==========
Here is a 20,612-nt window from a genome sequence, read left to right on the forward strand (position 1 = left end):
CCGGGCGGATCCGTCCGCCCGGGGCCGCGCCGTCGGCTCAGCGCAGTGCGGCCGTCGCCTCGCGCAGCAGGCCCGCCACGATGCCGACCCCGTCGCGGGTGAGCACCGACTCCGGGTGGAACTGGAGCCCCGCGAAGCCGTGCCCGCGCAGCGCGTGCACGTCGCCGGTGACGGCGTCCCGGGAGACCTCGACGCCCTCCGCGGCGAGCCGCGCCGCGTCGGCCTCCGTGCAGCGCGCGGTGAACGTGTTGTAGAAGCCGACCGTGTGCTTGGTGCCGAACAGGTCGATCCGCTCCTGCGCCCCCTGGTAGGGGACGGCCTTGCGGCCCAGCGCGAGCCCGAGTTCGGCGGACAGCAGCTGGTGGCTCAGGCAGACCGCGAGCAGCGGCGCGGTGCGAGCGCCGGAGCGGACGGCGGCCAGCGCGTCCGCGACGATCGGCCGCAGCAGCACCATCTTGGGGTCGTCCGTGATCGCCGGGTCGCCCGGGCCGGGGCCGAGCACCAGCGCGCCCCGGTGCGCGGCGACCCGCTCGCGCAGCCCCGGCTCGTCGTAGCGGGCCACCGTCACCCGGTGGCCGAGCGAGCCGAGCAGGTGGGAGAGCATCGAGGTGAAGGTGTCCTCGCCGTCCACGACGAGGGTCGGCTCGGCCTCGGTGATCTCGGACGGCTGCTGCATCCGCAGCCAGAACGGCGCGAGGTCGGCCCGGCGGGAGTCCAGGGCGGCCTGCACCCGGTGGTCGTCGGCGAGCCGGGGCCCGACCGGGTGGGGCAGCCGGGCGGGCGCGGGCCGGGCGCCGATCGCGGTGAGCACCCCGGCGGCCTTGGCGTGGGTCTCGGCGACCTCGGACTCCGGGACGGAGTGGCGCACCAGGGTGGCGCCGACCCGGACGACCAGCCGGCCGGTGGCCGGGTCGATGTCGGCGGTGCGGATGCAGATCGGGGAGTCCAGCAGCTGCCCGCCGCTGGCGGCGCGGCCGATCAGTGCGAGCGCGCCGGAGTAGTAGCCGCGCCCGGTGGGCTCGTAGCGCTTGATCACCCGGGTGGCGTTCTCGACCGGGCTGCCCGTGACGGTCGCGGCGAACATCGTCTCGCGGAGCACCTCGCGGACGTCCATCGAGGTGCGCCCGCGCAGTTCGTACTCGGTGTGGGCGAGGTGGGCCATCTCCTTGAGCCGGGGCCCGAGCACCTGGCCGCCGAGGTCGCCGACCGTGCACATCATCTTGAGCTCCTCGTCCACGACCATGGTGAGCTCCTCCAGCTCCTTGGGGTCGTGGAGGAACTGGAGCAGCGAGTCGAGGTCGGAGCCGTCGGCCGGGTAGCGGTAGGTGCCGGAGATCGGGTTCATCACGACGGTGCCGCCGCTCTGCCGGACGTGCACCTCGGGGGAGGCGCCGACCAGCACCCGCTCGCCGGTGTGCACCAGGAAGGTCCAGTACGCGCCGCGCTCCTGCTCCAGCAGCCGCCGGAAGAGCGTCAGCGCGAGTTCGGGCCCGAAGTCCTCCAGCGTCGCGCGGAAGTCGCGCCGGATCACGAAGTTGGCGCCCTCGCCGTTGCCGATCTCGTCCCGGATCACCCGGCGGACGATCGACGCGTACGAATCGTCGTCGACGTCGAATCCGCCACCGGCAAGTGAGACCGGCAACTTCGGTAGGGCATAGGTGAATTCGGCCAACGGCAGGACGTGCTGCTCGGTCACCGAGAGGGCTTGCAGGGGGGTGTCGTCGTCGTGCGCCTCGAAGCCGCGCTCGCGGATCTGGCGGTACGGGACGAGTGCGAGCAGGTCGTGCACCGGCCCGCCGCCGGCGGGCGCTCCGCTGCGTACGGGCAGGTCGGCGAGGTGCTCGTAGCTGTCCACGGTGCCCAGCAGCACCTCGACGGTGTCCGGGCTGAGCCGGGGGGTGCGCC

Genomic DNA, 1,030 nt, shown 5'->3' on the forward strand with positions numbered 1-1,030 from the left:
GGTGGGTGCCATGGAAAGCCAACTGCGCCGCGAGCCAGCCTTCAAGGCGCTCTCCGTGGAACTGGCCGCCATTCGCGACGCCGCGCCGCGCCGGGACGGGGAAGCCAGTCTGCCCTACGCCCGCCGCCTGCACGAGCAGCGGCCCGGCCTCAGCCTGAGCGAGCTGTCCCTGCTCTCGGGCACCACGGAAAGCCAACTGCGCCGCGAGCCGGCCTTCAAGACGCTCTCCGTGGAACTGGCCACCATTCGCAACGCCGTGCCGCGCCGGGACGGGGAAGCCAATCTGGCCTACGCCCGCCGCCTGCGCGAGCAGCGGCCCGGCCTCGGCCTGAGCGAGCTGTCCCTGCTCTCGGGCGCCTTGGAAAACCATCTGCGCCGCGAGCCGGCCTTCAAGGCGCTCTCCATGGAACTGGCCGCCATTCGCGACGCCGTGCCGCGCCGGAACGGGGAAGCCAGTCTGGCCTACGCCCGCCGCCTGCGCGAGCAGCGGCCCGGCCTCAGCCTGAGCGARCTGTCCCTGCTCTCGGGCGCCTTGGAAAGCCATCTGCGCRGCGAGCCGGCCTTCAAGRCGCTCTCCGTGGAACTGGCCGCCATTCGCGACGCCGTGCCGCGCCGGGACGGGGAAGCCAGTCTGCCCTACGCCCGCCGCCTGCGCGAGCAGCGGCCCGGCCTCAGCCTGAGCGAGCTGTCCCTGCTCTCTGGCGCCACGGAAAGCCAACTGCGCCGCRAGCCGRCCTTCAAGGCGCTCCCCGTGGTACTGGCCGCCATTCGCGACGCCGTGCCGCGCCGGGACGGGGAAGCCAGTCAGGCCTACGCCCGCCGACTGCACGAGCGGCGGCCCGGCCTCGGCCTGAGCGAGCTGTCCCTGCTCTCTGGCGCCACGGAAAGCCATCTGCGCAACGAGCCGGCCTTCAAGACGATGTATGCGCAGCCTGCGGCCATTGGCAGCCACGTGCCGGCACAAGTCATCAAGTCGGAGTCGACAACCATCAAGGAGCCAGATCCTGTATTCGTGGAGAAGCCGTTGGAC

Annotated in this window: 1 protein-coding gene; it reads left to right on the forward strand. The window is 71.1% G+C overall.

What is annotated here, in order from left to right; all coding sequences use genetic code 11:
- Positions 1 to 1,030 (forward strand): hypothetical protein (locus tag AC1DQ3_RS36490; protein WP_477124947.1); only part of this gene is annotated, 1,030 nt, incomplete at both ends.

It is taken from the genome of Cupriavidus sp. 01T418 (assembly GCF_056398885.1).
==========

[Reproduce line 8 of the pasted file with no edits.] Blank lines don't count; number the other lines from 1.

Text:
It is taken from the genome of Cupriavidus sp. 01T418 (assembly GCF_056398885.1).